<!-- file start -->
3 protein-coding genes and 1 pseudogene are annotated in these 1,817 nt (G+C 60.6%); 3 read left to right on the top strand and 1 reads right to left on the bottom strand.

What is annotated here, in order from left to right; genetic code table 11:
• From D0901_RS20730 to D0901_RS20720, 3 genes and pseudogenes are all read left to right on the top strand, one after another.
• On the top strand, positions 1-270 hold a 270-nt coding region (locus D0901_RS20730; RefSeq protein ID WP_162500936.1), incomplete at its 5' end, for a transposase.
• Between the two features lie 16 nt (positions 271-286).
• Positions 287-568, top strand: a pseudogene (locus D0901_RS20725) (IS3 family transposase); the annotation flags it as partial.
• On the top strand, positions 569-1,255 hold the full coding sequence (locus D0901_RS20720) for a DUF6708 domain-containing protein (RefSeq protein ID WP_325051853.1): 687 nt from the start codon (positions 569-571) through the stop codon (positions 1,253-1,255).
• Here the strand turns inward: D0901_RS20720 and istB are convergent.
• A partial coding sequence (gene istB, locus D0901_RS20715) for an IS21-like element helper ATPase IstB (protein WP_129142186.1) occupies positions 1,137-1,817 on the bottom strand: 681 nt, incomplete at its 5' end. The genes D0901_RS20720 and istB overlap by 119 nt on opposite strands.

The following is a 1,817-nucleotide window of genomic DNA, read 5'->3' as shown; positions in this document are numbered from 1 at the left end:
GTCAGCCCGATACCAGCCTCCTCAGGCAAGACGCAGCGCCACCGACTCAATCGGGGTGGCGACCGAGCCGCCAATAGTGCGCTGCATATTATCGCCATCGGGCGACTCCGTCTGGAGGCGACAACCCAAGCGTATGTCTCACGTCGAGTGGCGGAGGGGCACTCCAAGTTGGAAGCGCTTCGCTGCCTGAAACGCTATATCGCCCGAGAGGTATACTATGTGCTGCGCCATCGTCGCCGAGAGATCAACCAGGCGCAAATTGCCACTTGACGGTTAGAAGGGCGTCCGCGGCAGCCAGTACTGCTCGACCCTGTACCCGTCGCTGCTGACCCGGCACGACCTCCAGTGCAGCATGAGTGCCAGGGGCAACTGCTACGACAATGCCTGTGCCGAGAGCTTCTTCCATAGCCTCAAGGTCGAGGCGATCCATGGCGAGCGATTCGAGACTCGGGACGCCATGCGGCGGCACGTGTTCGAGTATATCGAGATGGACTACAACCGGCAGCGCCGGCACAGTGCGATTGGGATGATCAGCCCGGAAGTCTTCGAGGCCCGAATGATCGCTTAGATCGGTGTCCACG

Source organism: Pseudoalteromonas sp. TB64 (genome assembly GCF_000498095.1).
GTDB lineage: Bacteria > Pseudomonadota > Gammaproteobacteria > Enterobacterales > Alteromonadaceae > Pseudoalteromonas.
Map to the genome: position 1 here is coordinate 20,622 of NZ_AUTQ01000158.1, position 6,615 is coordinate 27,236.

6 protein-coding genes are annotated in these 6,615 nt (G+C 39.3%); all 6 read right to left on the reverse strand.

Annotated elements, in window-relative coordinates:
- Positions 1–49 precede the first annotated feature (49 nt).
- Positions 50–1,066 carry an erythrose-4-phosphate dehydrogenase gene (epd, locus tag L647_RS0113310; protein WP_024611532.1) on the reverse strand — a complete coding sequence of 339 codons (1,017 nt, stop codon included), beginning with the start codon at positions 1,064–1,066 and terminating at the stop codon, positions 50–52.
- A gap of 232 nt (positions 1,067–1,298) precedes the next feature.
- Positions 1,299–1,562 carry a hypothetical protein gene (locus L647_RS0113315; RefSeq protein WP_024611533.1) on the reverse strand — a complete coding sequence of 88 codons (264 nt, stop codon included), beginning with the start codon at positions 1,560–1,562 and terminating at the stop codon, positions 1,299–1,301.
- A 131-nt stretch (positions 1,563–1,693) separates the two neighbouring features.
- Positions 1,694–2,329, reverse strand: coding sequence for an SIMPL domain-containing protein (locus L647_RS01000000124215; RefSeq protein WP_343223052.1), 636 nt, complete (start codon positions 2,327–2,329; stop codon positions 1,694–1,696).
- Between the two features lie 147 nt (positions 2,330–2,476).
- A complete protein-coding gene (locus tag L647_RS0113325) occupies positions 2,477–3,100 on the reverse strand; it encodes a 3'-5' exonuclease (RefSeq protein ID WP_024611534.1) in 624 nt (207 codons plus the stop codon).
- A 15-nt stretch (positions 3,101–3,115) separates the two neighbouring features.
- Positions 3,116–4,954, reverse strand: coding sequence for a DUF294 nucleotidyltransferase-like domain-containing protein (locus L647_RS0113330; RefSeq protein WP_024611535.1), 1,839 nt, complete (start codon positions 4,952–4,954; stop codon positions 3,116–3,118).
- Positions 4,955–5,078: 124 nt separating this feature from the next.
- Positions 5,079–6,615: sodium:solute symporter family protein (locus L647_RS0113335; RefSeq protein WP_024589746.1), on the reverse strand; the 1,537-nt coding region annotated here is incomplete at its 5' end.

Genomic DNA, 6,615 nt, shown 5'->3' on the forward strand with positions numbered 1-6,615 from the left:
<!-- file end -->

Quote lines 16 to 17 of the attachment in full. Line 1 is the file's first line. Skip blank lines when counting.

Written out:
Annotated elements, in window-relative coordinates:
- Positions 1–49 precede the first annotated feature (49 nt).